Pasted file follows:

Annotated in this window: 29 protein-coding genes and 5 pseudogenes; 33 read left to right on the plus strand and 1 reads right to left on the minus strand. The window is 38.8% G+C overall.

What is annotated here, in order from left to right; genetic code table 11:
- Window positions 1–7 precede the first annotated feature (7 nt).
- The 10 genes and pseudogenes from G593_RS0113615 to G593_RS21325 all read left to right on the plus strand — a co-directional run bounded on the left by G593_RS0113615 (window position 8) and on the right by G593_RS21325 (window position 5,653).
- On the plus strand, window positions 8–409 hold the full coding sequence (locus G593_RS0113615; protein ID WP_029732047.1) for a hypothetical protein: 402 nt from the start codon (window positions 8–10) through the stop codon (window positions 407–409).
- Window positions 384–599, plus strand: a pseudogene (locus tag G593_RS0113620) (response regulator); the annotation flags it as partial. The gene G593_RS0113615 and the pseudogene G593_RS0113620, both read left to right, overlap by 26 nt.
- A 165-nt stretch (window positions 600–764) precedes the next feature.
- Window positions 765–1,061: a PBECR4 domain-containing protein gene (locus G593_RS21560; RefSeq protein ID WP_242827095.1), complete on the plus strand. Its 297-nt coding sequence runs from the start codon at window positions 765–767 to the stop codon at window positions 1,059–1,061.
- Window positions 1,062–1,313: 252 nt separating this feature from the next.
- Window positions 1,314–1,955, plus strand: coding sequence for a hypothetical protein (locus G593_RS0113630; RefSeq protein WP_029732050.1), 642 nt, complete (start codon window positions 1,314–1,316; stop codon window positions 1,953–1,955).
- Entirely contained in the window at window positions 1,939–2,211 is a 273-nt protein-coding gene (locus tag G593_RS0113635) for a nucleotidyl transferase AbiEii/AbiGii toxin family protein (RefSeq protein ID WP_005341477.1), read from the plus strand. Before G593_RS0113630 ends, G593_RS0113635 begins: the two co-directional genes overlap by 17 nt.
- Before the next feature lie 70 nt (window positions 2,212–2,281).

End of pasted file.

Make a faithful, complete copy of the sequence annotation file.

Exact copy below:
Annotated in this window: 29 protein-coding genes and 5 pseudogenes; 33 read left to right on the plus strand and 1 reads right to left on the minus strand. The window is 38.8% G+C overall.

What is annotated here, in order from left to right; genetic code table 11:
- Window positions 1–7 precede the first annotated feature (7 nt).
- The 10 genes and pseudogenes from G593_RS0113615 to G593_RS21325 all read left to right on the plus strand — a co-directional run bounded on the left by G593_RS0113615 (window position 8) and on the right by G593_RS21325 (window position 5,653).
- On the plus strand, window positions 8–409 hold the full coding sequence (locus G593_RS0113615; protein ID WP_029732047.1) for a hypothetical protein: 402 nt from the start codon (window positions 8–10) through the stop codon (window positions 407–409).
- Window positions 384–599, plus strand: a pseudogene (locus tag G593_RS0113620) (response regulator); the annotation flags it as partial. The gene G593_RS0113615 and the pseudogene G593_RS0113620, both read left to right, overlap by 26 nt.
- A 165-nt stretch (window positions 600–764) precedes the next feature.
- Window positions 765–1,061: a PBECR4 domain-containing protein gene (locus G593_RS21560; RefSeq protein ID WP_242827095.1), complete on the plus strand. Its 297-nt coding sequence runs from the start codon at window positions 765–767 to the stop codon at window positions 1,059–1,061.
- Window positions 1,062–1,313: 252 nt separating this feature from the next.
- Window positions 1,314–1,955, plus strand: coding sequence for a hypothetical protein (locus G593_RS0113630; RefSeq protein WP_029732050.1), 642 nt, complete (start codon window positions 1,314–1,316; stop codon window positions 1,953–1,955).
- Entirely contained in the window at window positions 1,939–2,211 is a 273-nt protein-coding gene (locus tag G593_RS0113635) for a nucleotidyl transferase AbiEii/AbiGii toxin family protein (RefSeq protein ID WP_005341477.1), read from the plus strand. Before G593_RS0113630 ends, G593_RS0113635 begins: the two co-directional genes overlap by 17 nt.
- Before the next feature lie 70 nt (window positions 2,212–2,281).